House in the Cerulean Sea Review

My first recent finish with books was House in the Cerulean Sea.

Linus Baker leads a quiet, solitary life. At forty, he lives in a tiny house with a devious cat and his old records. As a Case Worker at the Department in Charge Of Magical Youth, he spends his days overseeing the well-being of children in government-sanctioned orphanages.

When Linus is unexpectedly summoned by Extremely Upper Management he’s given a curious and highly classified assignment: travel to Marsyas Island Orphanage, where six dangerous children reside: a gnome, a sprite, a wyvern, an unidentifiable green blob, a were-Pomeranian, and the Antichrist. Linus must set aside his fears and determine whether or not they’re likely to bring about the end of days.


This was an enchanting and magical read. Yes, while the children were magical like the kids in the Peculiar children series, this book wasn’t as creepy. You have Theodore, the wyvern; Phee, the forest sprite; Talia, the gnome, Sal, the were-Pomeranian; Chauncey; the unidentifiable blob, and Lucy, the Anti-Christ.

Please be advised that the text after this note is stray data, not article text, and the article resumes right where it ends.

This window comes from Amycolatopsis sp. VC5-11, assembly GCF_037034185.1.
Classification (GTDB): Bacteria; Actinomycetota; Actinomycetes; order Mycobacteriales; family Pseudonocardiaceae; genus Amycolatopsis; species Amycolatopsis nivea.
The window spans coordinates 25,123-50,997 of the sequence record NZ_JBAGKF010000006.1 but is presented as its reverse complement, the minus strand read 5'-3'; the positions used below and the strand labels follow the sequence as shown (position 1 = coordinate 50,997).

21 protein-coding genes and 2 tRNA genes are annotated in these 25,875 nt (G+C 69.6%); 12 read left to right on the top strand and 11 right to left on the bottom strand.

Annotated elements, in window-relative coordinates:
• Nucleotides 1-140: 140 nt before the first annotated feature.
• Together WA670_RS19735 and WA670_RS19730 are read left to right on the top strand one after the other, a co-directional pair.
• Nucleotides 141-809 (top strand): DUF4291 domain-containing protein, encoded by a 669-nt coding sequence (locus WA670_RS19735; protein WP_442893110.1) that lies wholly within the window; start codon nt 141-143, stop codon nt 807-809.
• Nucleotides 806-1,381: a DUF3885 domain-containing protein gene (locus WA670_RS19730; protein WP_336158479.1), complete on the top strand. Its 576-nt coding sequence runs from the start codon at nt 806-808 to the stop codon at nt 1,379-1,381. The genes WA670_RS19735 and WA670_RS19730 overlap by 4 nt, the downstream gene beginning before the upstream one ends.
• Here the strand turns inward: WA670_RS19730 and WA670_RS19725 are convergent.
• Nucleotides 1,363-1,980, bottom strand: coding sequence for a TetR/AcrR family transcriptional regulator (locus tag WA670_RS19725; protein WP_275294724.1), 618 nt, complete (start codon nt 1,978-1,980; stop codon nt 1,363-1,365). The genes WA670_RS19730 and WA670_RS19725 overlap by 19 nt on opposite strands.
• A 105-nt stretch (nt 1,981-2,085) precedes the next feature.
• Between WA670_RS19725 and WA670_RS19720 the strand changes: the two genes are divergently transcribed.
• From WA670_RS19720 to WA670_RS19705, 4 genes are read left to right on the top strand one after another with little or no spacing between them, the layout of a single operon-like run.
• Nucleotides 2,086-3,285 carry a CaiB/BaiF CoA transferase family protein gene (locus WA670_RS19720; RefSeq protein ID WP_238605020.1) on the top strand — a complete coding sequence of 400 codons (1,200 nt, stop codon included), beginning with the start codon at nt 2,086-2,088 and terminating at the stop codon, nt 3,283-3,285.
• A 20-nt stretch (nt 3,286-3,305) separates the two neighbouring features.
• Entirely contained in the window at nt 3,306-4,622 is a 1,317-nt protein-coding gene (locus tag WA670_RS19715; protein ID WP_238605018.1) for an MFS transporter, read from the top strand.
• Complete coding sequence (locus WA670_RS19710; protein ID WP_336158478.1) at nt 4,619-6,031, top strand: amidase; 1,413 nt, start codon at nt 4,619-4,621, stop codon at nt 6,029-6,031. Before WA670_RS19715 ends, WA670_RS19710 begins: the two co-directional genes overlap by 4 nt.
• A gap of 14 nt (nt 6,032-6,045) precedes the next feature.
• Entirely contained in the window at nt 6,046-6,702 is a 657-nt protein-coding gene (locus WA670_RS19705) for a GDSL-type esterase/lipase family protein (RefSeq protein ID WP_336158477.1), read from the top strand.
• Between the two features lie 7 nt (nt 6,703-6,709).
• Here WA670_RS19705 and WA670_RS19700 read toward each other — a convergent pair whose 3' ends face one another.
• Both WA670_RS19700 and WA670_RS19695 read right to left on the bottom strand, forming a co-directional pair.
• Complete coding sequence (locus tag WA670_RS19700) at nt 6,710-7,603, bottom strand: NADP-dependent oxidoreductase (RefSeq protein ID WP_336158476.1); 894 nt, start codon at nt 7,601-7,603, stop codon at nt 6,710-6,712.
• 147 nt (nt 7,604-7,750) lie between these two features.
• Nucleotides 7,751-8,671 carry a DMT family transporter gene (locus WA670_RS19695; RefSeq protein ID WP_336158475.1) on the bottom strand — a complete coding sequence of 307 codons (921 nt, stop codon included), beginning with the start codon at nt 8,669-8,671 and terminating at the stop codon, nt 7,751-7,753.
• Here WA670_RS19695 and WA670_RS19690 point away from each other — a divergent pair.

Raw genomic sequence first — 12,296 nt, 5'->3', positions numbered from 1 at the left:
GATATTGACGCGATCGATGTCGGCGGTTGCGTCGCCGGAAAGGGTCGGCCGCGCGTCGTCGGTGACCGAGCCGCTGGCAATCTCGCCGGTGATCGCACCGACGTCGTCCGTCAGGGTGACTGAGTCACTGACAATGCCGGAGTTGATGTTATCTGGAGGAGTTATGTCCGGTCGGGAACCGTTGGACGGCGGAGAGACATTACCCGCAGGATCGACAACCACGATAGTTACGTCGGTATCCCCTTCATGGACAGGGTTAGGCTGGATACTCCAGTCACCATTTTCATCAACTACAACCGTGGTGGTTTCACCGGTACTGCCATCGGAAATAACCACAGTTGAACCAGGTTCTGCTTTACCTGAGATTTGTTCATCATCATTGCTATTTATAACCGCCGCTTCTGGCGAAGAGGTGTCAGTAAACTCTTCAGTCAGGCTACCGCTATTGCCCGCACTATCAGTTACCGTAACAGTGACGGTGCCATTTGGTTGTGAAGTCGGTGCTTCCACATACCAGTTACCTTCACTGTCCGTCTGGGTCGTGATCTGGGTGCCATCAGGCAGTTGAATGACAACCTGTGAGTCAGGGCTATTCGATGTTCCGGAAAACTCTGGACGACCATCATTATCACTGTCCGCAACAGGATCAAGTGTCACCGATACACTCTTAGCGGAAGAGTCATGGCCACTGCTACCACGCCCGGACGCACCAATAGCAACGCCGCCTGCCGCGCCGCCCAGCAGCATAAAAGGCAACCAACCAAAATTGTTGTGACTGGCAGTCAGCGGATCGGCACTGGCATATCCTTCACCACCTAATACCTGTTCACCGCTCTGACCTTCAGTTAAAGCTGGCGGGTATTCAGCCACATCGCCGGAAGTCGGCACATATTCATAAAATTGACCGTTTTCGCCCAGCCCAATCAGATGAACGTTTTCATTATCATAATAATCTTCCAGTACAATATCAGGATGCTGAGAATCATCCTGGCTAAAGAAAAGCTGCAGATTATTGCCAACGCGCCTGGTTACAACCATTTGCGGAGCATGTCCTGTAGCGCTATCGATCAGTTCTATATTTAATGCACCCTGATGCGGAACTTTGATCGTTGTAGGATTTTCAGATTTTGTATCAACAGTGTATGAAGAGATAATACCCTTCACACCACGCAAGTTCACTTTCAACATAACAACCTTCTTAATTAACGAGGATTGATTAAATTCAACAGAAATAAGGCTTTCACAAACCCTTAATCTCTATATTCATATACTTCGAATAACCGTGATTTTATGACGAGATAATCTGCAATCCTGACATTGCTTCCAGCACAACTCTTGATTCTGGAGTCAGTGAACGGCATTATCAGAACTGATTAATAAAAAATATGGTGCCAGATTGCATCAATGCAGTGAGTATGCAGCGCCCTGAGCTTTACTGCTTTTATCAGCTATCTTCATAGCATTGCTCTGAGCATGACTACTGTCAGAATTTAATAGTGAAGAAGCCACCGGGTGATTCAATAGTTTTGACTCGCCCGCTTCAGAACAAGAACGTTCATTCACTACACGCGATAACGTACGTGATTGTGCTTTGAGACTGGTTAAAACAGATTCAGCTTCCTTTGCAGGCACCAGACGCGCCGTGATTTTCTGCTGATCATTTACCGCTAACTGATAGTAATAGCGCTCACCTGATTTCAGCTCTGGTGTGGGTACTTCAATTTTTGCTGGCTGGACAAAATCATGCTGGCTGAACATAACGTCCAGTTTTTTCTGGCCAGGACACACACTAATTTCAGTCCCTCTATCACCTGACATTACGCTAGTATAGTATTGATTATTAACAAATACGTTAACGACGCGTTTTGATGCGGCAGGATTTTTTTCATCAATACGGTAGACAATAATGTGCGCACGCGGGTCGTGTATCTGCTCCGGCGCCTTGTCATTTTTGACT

These children are seen as monsters in the village nearby because they are “different”, but they are so much more. They have dreams and gifts- Sal is really talented at writing, Chauncey dreams of being a bellhop, Phee can grow plants out of the ground, Talia is really amazing at gardening, and Lucy loves music. These children have wild imaginations when they go on adventures.

This book really shows what home is. Is it really where you live or is that where you truly belong? It is about acceptance. Linus really does form such a strong connection to all the children and to the head of the orphanage. At the end of the novel, Linus sees the orphanage as a home more than anything- it is truly where he belongs even though he isn’t a magical being.

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